Our Specific Plans and Accomplishments:
Front and Back Orchards having been completed, we pressed on with development of a hill considered by many as “unfarmable”, to put in a young citrus orchard. The challenge on this very steep hill was our footing, therefore, the safety of each noble individual handling a chainsaw, or spotting one using it. The trees came down, and were rolled, tossed, pushed and prodded to the bottom of the hill. A 4-foot terrace was cut into the land for each citrus tree planned, and a young tree planted on each. 30 trees, 30 mini-terraces! This is our orchard on Citrus Hill: different varieties of oranges, grapefruit, tangelos, lemons and limes. In a few years each tree can be expected to produce approximately 300 pounds of fruit – 9,000 pounds of fruit coming off that hill!
We have also put in some of our own avocado starts, and some low-bearing Samoan coconut palms, both along the riverbed. Many papayas have been planted on Citrus Hill while the citrus orchard is growing into maturity, along with gliricidia, a nitrogen-fixing tree whose leaves, branches, and root output will help to feed our fruit trees – food for our food right in the same community. We now have several useful and diverse plants that have been gifted to us to put in the ground, as well as more of our own papaya and avocado starts. After a little more research and education, we will start putting in some edible and buildable clumping bamboo.
Blog from 2009:
As of January and February, 2009, we have been in the process of cutting down trees again, or as we see it, assisting trees to come down. We are focusing on two areas we call the “front orchard” and the “back orchard”. These are Rose Apple trees, from 30 to 50 feet tall. About 7 have come down in the back orchard which was already pretty clear from a prior clearing almost two years ago, and now finishing up with another 10 or so in the front orchard. We are preparing to plant 26 fruit trees right away. Most of the holes are dug, work performed with picks, and depending on the type of tree from 15 to 25 feet apart. The trees going in are: Abiu, Akee, Black Sapote, Cacao, Cinnamon, Jackfruit, Langsat, Red Mountain Apple, Soursop, and Starapple. The branches and trunks of the trees will be left in the orchards to decompose, becoming the food that these trees will be needing in about two years. We have also had to clear some white/yellow ginger, much greenery, to allow access to the tree sites. The ginger will be cut and placed at the base of the trees to provide immediate mulch.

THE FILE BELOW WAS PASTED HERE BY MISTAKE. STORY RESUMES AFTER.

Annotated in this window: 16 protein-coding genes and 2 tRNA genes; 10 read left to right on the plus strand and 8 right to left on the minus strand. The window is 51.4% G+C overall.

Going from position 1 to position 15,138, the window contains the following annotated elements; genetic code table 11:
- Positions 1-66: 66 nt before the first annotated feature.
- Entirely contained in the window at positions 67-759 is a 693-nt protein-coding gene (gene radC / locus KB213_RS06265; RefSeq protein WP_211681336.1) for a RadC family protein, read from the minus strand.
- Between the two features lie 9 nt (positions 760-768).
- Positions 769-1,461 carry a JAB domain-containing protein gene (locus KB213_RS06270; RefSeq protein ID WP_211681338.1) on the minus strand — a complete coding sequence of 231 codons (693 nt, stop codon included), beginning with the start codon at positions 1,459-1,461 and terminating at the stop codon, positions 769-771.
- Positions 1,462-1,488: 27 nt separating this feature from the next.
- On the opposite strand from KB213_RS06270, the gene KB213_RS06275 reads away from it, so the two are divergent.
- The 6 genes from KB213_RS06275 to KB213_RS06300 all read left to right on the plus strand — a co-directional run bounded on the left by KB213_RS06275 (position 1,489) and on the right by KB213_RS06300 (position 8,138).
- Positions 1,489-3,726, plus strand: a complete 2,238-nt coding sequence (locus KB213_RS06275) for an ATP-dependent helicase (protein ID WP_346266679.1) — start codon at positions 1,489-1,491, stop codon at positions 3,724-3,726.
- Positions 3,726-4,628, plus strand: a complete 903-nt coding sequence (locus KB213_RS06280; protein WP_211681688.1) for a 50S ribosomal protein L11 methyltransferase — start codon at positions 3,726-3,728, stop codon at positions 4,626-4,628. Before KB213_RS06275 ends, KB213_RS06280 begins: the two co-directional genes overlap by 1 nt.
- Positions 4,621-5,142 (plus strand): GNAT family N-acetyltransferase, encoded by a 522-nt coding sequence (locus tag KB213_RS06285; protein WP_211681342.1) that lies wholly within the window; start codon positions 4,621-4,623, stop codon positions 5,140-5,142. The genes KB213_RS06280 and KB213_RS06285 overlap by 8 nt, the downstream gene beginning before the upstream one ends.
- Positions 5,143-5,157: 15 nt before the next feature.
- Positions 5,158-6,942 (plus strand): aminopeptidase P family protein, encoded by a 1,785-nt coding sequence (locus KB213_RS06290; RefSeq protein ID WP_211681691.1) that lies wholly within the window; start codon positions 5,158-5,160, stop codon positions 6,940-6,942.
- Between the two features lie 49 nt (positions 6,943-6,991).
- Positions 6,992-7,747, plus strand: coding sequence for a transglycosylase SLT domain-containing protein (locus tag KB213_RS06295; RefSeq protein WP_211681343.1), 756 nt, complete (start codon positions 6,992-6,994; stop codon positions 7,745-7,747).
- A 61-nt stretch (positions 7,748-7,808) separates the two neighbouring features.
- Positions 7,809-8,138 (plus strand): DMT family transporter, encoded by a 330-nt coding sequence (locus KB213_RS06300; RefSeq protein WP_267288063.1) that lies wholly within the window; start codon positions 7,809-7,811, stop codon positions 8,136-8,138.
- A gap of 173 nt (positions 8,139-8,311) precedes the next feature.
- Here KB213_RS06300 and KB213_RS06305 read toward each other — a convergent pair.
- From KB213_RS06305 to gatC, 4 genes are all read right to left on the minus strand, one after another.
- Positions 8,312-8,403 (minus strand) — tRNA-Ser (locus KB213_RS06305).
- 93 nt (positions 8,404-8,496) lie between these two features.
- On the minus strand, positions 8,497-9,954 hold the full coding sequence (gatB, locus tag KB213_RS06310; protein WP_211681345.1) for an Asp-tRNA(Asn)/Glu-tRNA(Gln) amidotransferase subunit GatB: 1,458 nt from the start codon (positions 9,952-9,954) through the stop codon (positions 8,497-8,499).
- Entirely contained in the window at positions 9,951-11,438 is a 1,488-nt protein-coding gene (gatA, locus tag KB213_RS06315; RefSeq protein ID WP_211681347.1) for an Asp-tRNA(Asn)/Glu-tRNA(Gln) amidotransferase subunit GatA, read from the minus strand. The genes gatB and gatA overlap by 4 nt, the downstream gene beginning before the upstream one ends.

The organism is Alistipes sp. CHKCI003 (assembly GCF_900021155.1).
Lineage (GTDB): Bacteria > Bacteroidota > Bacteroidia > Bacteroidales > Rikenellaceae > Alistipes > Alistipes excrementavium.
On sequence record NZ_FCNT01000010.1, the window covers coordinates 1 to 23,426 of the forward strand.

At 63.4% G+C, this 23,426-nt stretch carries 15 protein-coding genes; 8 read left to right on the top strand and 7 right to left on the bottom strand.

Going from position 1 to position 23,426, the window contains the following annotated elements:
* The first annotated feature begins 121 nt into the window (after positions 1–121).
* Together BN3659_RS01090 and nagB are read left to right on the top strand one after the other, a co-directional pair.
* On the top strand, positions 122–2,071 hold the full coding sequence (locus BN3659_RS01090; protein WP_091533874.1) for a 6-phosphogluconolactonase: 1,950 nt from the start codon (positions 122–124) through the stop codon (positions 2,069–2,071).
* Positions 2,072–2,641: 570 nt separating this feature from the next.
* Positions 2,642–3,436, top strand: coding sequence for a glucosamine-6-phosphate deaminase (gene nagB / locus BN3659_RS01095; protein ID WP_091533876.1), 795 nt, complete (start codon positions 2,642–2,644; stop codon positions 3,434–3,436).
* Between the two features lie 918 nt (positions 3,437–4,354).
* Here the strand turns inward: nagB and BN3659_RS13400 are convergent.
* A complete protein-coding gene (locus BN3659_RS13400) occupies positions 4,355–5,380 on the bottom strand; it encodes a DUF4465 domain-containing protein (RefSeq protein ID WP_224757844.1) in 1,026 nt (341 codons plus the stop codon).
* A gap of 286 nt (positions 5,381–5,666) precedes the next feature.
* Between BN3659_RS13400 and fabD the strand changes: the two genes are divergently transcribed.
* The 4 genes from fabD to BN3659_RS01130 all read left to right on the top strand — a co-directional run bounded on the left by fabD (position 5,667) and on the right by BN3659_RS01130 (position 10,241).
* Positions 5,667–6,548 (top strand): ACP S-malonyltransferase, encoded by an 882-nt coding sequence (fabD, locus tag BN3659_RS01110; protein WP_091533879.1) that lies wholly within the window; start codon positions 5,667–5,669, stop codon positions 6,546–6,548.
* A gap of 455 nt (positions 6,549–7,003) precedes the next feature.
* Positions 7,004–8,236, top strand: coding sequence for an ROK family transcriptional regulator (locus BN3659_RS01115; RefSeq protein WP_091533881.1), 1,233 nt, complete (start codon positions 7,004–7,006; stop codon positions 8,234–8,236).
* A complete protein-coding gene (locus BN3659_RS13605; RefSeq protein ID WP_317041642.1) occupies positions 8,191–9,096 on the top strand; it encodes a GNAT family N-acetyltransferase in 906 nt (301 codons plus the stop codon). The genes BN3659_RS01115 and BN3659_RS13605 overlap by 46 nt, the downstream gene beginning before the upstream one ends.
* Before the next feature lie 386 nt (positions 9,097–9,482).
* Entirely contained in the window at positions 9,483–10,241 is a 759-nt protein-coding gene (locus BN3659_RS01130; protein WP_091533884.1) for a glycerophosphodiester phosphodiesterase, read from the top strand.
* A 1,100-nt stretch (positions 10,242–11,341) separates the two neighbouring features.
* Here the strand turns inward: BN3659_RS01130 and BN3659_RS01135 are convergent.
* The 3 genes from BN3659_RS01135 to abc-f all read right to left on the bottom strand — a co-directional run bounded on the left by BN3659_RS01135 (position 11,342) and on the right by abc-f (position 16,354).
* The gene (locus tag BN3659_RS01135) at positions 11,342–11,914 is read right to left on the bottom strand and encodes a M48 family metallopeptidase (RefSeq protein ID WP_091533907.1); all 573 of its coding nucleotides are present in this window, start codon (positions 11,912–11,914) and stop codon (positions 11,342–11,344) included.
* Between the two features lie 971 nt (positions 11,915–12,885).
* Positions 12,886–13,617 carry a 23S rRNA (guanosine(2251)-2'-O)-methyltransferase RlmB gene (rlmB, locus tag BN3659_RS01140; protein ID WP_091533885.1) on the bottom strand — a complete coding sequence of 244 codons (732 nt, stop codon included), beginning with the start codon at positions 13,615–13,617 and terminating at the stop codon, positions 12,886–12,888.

Seedlings purchased and in place in our nursery for about a year’s growth prior to putting in the ground are: curry leaf, turmeric ginger, nutmeg. Next planned is citrus: orange, tangerine, tangelo, grapefruit, lemon and lime, along with cashew, macadamia nut, star fruit, star apple, breadfruit, a couple of trees with edible leaves, plantains, more bananas, and a variety of taro that cooks quickly in comparison to others, with edible leaves and stems.
Our terracing work is described in “sustainability”, “terracing”. Work-in-progress to start our vegetable gardens in raised beds. Some of the vegetables we will be starting include: Greens, lettuces, Egg plant, Herbs, Green beans, Peas, Cherry Tomatoes, Beets/Carrots (root crops), Kohlrabi, Turnips, Arugula, Head cabbage, Broccoli, Okra, Pumpkin, Taro, Purple sweet potatoes, Kale, Cilantro, some peppers.
Our General Plans: